Our student-designed learning simulator is referenced by universities around the world
According to Dr. Píša, the educational simulator he is developing with his students from FEL CTU is also finding application in the international professional community. He recalled that it all started with the thesis of a former student, Karel Kočí, who designed the simulator in 2018. "The QtMips simulator was first used in teaching a year later. In 2020, at the time of enforced distance learning, it was then used to its full potential, including in a web browser," said Dr. Píša. "However, this was a version based on the MIPS architecture, which, although it was at the birth of 3D graphics (SGI, OpenGL) and served for decades as the most suitable teaching model, is now obsolete and its use is complicated by patents and unclear ownership," the expert explained.
Later, other FEE students who wanted to develop the project came forward - Jakub Dupák and Max Hollmann. "Jakub Dupák continues to work on the development under my guidance and I am also contributing to this project. We deployed the QtRvSim simulator in the summer semester of 2022, so at the moment we are teaching on the RISC-V architecture," said Dr. Píša.
And the simulator has already had several international presentations. Dr. Píša described that Jakub Dupák presented it last year at the Embedded World Conference 2022 in a session opened by Calista Redmond, president of RISC-V international. He was also featured in the RISC-V project working group. It was also presented live by FEE representatives at the beginning of February this year at the FOSDEM 2023 conference at the Free University of Brussels. Dr. Píša pointed out that besides a good reputation, such an event is also a great opportunity for students to network and enter the "big world" of IT. "Jakub Dupák, thanks to contacts and demonstrating his expertise at last year's conference, was involved in the development of a compiler for the now highly followed RUST programming language, and this year at the FOSDEM conference he met developers from the relevant group around the GNU compiler project live," described Dr. Píša.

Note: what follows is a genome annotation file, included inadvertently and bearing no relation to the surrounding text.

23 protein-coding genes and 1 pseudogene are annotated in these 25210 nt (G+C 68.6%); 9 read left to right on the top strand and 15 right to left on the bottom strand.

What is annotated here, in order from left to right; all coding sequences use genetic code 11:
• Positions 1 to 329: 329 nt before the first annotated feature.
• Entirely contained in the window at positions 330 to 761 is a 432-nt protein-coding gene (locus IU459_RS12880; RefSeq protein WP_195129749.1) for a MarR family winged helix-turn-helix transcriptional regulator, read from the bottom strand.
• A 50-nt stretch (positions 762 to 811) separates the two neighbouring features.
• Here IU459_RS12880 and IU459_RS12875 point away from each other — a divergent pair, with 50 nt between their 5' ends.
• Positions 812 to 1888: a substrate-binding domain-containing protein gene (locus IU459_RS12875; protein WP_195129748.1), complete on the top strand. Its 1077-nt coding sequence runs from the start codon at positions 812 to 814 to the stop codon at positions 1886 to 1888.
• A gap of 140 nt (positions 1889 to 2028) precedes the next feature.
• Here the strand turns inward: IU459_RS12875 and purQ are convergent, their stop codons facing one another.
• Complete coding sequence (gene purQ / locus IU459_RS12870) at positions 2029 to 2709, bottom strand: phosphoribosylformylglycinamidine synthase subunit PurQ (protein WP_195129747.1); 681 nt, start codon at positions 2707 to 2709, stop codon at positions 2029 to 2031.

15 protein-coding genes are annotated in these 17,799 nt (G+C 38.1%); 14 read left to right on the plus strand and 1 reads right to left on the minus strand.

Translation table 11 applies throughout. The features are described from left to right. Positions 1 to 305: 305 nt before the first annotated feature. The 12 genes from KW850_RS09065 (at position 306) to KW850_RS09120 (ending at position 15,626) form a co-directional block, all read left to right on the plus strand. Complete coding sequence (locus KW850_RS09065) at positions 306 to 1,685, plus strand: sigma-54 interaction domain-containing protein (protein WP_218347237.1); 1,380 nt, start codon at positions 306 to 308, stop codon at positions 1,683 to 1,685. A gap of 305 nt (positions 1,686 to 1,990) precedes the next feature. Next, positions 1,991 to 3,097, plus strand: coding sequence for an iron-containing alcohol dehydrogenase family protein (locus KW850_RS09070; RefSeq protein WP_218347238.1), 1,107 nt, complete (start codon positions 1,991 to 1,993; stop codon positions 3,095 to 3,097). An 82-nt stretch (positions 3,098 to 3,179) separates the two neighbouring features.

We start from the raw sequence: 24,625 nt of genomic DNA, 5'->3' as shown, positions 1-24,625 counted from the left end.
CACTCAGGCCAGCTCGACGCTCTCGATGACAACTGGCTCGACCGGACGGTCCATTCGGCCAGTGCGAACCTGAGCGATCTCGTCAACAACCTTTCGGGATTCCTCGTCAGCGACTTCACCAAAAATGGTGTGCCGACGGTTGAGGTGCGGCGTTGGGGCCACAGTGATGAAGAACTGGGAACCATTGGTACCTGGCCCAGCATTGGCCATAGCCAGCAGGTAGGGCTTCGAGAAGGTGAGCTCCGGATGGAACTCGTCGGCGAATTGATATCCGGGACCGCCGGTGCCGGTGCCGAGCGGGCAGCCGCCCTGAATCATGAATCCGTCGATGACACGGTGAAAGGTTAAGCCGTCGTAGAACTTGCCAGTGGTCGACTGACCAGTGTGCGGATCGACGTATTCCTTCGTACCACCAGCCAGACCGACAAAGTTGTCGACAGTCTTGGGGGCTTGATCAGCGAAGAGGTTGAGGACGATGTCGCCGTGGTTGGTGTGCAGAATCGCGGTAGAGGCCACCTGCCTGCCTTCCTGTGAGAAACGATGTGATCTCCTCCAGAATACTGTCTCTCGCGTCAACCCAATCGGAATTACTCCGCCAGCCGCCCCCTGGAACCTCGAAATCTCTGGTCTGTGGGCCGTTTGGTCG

Regarding future plans, the expert said that the RISC-V architecture has already become a standard in computer architecture courses at leading universities worldwide and the QtRvSim simulator offers a suitable teaching tool. "Our materials and simulators are already being referred to by teachers at the University of Colorado at Colorado Springs, University of Porto, University of Montréal, Institute of Computing at the State University of Campinas, and Graz University of Technology, for example," said Dr. Píša. An older version of MIPS is also used at the Faculty of Mathematics and Physics at Charles University, he said and has been extended for their needs at the National and Kapodistrian University of Athens.
"We would be very pleased if our simulator would become a standard tool for teaching processor architectures worldwide if other students and experts would get involved in its development, and if prestigious textbooks around the world would start referring to it," added Dr. Píša. According to him, CTU's involvement in the RISC-V International organization also offers great opportunities to access projects of leading universities and experts as well as companies in the IT world. "The offer of development and often interestingly paid projects and internships for students is also interesting," the expert concluded.